George Edgar Ohr (July 12, 1857 – April 7, 1918) was an American ceramic artist and the self-proclaimed “Mad Potter of Biloxi” in Mississippi. George Edgar Ohr was an American ceramic artist and the self-proclaimed “Mad Potter of Biloxi” in Mississippi. In recognition of his innovative experimentation with modern clay forms, we consider him the precursor of American Abstract-Expressionism.
|Artist||George Edgar Ohr|
|Born||July 12, 1857, Biloxi, Mississippi, US|
|Died||April 7, 1918 (aged 60) New Orleans, Louisiana, US|
|Legacy||Innovative experimentation with modern clay forms|
|Known As||The “Mad Potter of Biloxi”|
|Art Style||Abstract expressionism|
|Education||Studied the potter’s trade with Joseph Meyer in New Orleans, US|
George Edgar Ohr was an American ceramic potter who was known as the “Mad Potter of Biloxi” in Mississippi, where he lived at the time. Some consider him to be a forerunner of the American Abstract-Expressionist movement because of his pioneering experiments with new clay shapes between 1880 and 1910.
Why was George Ohr called the Mad Potter of Biloxi?
In Biloxi, his amusing signage advertising his “Pot-Ohr-E” earned Ohr a reputation as an eccentric whose business was worth a visit, primarily for a good laugh. Others acquire eccentricity via experience, while others, such as certain rock musicians and artists, are forced to exhibit eccentricity by circumstance. Ohr’s “madness,” according to the evidence, was a combination of all three.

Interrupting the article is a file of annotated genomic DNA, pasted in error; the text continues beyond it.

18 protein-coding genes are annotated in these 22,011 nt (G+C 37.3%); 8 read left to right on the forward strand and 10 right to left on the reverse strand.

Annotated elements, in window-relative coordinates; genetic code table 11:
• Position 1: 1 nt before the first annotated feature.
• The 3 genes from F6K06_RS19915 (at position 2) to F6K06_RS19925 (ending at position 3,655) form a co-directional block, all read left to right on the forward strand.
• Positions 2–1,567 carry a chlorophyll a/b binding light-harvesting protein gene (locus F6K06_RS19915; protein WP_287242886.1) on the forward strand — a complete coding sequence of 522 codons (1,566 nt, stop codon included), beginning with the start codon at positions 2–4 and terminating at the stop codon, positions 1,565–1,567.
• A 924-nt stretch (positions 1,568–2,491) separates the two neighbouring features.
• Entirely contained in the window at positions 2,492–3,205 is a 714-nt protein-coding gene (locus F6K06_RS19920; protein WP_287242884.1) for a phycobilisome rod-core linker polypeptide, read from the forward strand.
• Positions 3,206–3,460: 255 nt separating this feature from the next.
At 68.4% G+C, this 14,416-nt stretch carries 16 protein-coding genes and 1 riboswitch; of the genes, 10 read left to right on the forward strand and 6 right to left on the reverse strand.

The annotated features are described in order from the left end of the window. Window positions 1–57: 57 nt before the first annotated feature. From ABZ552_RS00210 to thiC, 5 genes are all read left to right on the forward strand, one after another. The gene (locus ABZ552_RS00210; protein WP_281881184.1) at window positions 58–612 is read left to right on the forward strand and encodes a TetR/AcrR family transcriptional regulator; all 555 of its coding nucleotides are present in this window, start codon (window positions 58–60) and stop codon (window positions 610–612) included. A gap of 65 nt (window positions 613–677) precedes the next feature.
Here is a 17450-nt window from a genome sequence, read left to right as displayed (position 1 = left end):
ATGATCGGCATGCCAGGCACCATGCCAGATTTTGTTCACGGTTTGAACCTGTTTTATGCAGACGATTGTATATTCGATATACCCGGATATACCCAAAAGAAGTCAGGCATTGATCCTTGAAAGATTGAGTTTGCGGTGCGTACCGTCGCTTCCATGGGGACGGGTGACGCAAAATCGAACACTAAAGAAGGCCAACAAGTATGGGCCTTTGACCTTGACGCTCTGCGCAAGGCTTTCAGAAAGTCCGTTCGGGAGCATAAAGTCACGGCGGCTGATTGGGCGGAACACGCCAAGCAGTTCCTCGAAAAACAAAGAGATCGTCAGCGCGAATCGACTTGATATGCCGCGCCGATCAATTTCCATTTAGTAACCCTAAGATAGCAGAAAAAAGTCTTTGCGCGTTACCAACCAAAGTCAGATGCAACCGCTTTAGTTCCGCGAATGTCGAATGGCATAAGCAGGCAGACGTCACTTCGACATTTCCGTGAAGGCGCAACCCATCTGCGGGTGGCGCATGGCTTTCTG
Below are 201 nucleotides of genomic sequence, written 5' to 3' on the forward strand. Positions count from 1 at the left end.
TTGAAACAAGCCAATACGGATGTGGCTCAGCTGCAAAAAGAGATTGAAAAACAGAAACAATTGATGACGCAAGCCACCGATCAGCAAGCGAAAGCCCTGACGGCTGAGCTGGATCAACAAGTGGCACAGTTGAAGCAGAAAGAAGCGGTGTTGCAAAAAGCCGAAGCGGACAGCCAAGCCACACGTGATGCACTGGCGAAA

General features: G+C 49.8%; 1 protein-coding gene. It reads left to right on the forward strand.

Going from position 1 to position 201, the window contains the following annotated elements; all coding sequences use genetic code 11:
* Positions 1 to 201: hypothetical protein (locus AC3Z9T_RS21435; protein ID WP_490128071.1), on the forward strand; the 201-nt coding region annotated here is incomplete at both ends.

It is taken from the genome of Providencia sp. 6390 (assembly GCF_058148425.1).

How did Ohr describe himself?
Ohr presented himself as a radically eccentric person, boisterous and mischievous, with a flowing beard and hair, and a mustache that he wore over his ears, among other things. He created a carnival-like ambiance in his place of work. His shop quickly established itself as a popular tourist destination on the Mississippi Gulf Coast.
What was unusual about George Ohr?
Ohr was considered a mischievous oddball who was always putting himself in “hot water” or “hot aqua” so to speak. Ohr was determined to make art and not pots. At the time, potters were decorating their pots based on French or Japanese ceramics. Ohr, the oddball set out to do ceramics differently. Ohr, to create wafer-thin pots with a delicacy no one else has ever equaled with fantastic shapes and wild colors.
Who taught Ohr to work in clay?
One of Ohr’s closest friends from Biloxi, Joseph Fortuné Meyer (later a teacher who achieved national recognition for his ceramics at the Newcomb College Art Studio in Louisiana), had a profound impact on his life and helped to change it permanently. Meyer approached him and offered him a position as an apprentice potter.
Where did George Ohr get his clay?